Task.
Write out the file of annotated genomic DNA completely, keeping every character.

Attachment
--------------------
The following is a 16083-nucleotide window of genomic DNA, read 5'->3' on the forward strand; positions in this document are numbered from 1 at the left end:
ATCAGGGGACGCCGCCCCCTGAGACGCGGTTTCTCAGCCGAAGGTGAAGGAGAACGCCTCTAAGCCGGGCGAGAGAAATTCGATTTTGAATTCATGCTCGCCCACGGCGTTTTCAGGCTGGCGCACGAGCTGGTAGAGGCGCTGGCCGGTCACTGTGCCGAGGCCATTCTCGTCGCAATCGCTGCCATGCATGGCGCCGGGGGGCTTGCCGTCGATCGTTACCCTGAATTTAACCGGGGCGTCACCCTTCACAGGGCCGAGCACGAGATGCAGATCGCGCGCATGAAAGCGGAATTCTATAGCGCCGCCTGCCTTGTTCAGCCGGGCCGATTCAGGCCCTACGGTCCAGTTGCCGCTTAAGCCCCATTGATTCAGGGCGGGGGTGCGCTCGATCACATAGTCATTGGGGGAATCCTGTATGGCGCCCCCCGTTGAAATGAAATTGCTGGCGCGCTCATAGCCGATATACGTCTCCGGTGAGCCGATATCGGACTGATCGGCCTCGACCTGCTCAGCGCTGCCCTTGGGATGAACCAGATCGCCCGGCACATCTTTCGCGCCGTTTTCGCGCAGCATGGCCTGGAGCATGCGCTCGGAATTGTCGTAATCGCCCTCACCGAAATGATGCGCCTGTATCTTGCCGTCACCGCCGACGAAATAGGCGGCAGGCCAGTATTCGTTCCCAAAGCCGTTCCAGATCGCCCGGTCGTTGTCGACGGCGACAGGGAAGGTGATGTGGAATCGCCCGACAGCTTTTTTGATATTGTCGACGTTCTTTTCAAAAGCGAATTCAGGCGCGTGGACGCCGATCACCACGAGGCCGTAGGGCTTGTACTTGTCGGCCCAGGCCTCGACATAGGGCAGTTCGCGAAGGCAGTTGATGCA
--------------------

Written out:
The following is a 16083-nucleotide window of genomic DNA, read 5'->3' on the forward strand; positions in this document are numbered from 1 at the left end:
ATCAGGGGACGCCGCCCCCTGAGACGCGGTTTCTCAGCCGAAGGTGAAGGAGAACGCCTCTAAGCCGGGCGAGAGAAATTCGATTTTGAATTCATGCTCGCCCACGGCGTTTTCAGGCTGGCGCACGAGCTGGTAGAGGCGCTGGCCGGTCACTGTGCCGAGGCCATTCTCGTCGCAATCGCTGCCATGCATGGCGCCGGGGGGCTTGCCGTCGATCGTTACCCTGAATTTAACCGGGGCGTCACCCTTCACAGGGCCGAGCACGAGATGCAGATCGCGCGCATGAAAGCGGAATTCTATAGCGCCGCCTGCCTTGTTCAGCCGGGCCGATTCAGGCCCTACGGTCCAGTTGCCGCTTAAGCCCCATTGATTCAGGGCGGGGGTGCGCTCGATCACATAGTCATTGGGGGAATCCTGTATGGCGCCCCCCGTTGAAATGAAATTGCTGGCGCGCTCATAGCCGATATACGTCTCCGGTGAGCCGATATCGGACTGATCGGCCTCGACCTGCTCAGCGCTGCCCTTGGGATGAACCAGATCGCCCGGCACATCTTTCGCGCCGTTTTCGCGCAGCATGGCCTGGAGCATGCGCTCGGAATTGTCGTAATCGCCCTCACCGAAATGATGCGCCTGTATCTTGCCGTCACCGCCGACGAAATAGGCGGCAGGCCAGTATTCGTTCCCAAAGCCGTTCCAGATCGCCCGGTCGTTGTCGACGGCGACAGGGAAGGTGATGTGGAATCGCCCGACAGCTTTTTTGATATTGTCGACGTTCTTTTCAAAAGCGAATTCAGGCGCGTGGACGCCGATCACCACGAGGCCGTAGGGCTTGTACTTGTCGGCCCAGGCCTCGACATAGGGCAGTTCGCGAAGGCAGTTGATGCA